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‘Bottoms’ Asks: Just How Common Are Queer, Femme Fight Clubs?

Rachel Sennott and Ayo Edebiri in 'Bottoms'

So, obviously, we’re all very, very, very excited for the upcoming film Bottoms. Starring our eternal crushes Ayo Edebiri and Rachel Sennott, the film follows two unpopular girls who are looking to score before they graduate. Everything about it seems incredible, and the latest trailer only reinforces that idea:

The tagline literally reads, “Want to get punched in the face by hot girls? WELL GET IN LINE.” I’ve been so tuned into other news beats this year, I honestly didn’t know Bottoms was going to be about femme fight clubs in particular. And as my college also had an all-femme, INCREDIBLY queer fight club on the DL, I couldn’t contain my glee at this awesome concept for a movie. Nearly everyone in that fight club was either already out or came out later. I used to be quite squishy myself, so I never participated, but I heard a lot of stories. Often I’d be out for a walk with a friend, and a mutual friend would stumble out of the woods, all disheveled and grinning like a devil.

“What’s up with you?” we’d ask. “I just wrestled with the hottest chick from the other side of campus,” they’d reply, in a lovesick daze. Loved that for them, all of them.

But as I related this to my coworkers here at TMS, I realized my experience isn’t so unique: a lot of people had their own femme fight club experiences! And they were all pretty damn gay!

In Bottoms, the two main characters (Edebiri and Sennott) form a fight club to mobilize the cheerleaders into letting out their inner aggressions against their jock boyfriends … and then hook up with them instead. I love that because teen girls go through a lot and sometimes a bitch has to let loose. But it really got me wondering about this punch-to-gay pipeline, and just how common it is, and what that says about how fighting helps us … I dunno, find ourselves?

I had to fine-tune my search to avoid the porn links (jail to all of you, straight to jail), and indeed, I found quite a bit of evidence pointing to the commonality of these fight clubs! Some are fairly organized—enough to be considered proper “rings,” like Femme Feral, which was covered in a 2018 VICE feature. Femme Feral was founded in response to rising frustrations regarding the state of the world, especially in Britain at the time:

“It was a way of channeling and being able to get that anger out and put it somewhere in a productive way,” explained [founder] Patey-Ferguson. “I think we wanted to find a way of sharing this anger and take up loads of space. It is a reaction to that [idea] as a girl you need to be nice, personal, peaceful, [to] sit down and be quiet.

The feral aspect is about this instinctual behavior that everyone knows how to do it. We deliberately don’t get good because we want people to be able to jump in,” Patey-Ferguson said. “You find this rage within you and you just go for it. I think a lot of that energy is very genuine and comes from a very instinctual place… rather than it being like a theater show. It is totally in the moment and deep inside you.”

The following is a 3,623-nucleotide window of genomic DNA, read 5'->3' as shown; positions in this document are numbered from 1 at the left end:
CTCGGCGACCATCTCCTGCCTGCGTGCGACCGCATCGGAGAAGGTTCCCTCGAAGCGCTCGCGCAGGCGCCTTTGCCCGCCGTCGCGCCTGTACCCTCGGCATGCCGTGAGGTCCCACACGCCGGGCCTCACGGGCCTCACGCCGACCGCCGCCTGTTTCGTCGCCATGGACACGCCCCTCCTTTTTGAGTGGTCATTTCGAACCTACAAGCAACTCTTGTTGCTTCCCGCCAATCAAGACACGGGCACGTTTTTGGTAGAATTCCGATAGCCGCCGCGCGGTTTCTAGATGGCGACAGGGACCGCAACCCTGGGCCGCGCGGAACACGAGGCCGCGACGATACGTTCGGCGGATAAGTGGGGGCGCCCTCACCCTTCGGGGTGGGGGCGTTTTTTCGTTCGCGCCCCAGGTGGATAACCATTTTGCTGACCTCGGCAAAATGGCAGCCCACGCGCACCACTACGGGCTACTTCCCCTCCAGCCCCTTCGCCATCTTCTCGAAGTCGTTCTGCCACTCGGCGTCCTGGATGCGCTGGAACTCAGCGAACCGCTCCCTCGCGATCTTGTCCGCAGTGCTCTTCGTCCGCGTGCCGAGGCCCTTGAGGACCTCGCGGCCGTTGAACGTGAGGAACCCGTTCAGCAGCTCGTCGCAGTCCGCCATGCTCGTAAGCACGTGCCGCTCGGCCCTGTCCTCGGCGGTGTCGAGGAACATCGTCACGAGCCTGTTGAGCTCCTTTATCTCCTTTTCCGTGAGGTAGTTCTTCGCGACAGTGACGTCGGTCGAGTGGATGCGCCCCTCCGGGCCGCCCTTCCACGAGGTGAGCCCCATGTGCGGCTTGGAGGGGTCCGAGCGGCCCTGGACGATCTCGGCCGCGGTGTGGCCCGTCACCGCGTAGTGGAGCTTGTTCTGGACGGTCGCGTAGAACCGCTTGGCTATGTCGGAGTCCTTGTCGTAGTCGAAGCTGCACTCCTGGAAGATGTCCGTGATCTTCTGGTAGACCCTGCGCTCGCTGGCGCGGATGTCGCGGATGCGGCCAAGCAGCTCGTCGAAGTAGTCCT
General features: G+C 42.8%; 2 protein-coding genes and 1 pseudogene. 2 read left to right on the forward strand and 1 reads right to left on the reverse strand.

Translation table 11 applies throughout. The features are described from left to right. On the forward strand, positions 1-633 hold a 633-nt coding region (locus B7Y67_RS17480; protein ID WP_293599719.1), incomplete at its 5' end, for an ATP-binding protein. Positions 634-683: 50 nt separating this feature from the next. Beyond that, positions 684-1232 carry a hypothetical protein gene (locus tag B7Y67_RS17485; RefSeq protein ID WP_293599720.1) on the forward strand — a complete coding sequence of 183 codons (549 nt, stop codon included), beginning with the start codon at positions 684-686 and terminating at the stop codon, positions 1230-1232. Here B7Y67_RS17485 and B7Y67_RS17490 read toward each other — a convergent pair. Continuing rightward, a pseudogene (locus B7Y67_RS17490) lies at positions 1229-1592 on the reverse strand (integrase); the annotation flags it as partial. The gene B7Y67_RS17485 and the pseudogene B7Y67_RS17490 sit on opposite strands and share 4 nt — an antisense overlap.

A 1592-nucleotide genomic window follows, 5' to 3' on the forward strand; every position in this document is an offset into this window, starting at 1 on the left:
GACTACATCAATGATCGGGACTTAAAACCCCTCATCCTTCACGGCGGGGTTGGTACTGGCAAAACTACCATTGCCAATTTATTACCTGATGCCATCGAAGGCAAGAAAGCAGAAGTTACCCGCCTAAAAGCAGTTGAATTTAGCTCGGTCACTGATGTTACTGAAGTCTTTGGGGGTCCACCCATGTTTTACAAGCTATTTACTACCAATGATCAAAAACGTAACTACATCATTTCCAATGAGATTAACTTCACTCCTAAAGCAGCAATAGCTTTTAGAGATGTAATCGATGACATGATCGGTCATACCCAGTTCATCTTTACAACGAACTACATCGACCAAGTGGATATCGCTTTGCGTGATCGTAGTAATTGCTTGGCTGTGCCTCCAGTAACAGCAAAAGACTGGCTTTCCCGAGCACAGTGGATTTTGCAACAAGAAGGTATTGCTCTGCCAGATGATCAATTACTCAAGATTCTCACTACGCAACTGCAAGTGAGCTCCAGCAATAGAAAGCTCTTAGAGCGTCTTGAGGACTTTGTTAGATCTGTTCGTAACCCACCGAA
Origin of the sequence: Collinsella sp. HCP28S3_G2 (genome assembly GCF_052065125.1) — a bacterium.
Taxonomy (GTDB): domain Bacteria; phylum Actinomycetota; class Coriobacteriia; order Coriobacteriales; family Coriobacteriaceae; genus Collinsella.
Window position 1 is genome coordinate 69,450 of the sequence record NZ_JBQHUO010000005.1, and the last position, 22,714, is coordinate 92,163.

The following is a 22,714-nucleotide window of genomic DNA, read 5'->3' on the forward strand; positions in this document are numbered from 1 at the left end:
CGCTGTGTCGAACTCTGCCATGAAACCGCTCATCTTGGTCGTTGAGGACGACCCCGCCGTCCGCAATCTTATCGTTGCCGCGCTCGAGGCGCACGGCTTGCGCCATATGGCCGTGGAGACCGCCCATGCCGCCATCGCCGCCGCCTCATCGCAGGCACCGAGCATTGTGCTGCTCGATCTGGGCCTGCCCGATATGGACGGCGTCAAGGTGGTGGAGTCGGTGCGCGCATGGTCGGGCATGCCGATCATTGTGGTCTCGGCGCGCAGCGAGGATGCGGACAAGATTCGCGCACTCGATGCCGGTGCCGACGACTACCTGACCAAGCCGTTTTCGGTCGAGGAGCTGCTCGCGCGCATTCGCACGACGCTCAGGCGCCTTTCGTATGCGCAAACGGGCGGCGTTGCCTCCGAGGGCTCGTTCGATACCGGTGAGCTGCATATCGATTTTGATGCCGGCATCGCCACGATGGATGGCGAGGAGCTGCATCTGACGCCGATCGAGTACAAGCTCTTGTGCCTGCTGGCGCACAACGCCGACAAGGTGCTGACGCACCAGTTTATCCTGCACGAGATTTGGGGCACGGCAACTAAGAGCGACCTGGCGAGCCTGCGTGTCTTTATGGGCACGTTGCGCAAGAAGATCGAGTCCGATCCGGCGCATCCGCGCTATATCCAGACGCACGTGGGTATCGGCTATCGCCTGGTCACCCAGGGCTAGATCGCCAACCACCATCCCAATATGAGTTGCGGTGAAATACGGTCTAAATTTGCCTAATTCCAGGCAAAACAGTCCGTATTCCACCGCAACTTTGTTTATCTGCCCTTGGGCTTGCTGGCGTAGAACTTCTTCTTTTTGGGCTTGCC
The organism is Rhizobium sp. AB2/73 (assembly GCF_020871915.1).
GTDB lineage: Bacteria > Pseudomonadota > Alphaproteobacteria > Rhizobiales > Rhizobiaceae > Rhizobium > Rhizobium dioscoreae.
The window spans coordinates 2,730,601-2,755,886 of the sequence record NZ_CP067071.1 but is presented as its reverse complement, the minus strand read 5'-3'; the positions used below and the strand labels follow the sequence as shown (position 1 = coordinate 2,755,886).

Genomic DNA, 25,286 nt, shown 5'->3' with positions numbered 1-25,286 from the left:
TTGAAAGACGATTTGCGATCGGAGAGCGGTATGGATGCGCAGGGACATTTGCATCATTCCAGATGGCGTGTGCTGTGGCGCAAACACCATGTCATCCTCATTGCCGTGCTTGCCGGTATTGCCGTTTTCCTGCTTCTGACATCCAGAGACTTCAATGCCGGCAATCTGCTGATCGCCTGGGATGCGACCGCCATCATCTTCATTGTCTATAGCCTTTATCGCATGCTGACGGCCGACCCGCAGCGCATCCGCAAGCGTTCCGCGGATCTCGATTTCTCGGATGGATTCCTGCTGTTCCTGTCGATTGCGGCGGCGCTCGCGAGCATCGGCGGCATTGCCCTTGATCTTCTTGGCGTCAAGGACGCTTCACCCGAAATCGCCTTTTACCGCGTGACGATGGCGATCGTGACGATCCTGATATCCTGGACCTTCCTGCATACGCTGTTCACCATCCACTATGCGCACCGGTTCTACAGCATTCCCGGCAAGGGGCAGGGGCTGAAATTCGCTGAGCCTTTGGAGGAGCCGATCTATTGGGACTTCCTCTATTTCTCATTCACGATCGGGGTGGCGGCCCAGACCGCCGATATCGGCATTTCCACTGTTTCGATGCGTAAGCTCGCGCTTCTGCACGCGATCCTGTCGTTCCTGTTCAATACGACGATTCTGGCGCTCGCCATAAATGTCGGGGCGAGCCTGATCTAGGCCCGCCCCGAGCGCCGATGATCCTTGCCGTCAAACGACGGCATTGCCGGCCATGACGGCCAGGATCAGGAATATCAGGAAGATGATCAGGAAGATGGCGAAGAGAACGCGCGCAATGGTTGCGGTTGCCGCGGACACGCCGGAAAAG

Some groups, however, treat these clubs as opportunities to learn how to fight, and within that, how to defend themselves. Seattle group Queer Fight Night (QFN) extends not just to women, but also to trans and gender-nonconforming folks who want to learn martial arts in a safe, supportive environment. While they don’t just duke it out animal-style like the other fight clubs in this article, they still operate similarly in that they provide a safe space to let it all out and gain something positive from the experience.

Honestly, I recommend doing your own little research deep-dive, because this subculture is alive and well in most metropolitan areas and beyond, and most of them look super cool and inclusive! Have you been in one yourself? We’d love to hear your stories in the comments, especially as we wait for Bottoms with bated breath. Viva la femme rage!

(featured image: MGM)

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Madeline (she/her) is a staff writer with a focus on AANHPI and mixed-race representation. She enjoys covering a wide variety of topics, but her primary beats are music and gaming. Her journey into digital media began in college, primarily regarding audio: in 2018, she started producing her own music, which helped her secure a radio show and co-produce a local history podcast through 2019 and 2020. After graduating from UC Santa Cruz summa cum laude, her focus shifted to digital writing, where she's happy to say her History degree has certainly come in handy! When she's not working, she enjoys taking long walks, playing the guitar, and writing her own little stories (which may or may not ever see the light of day).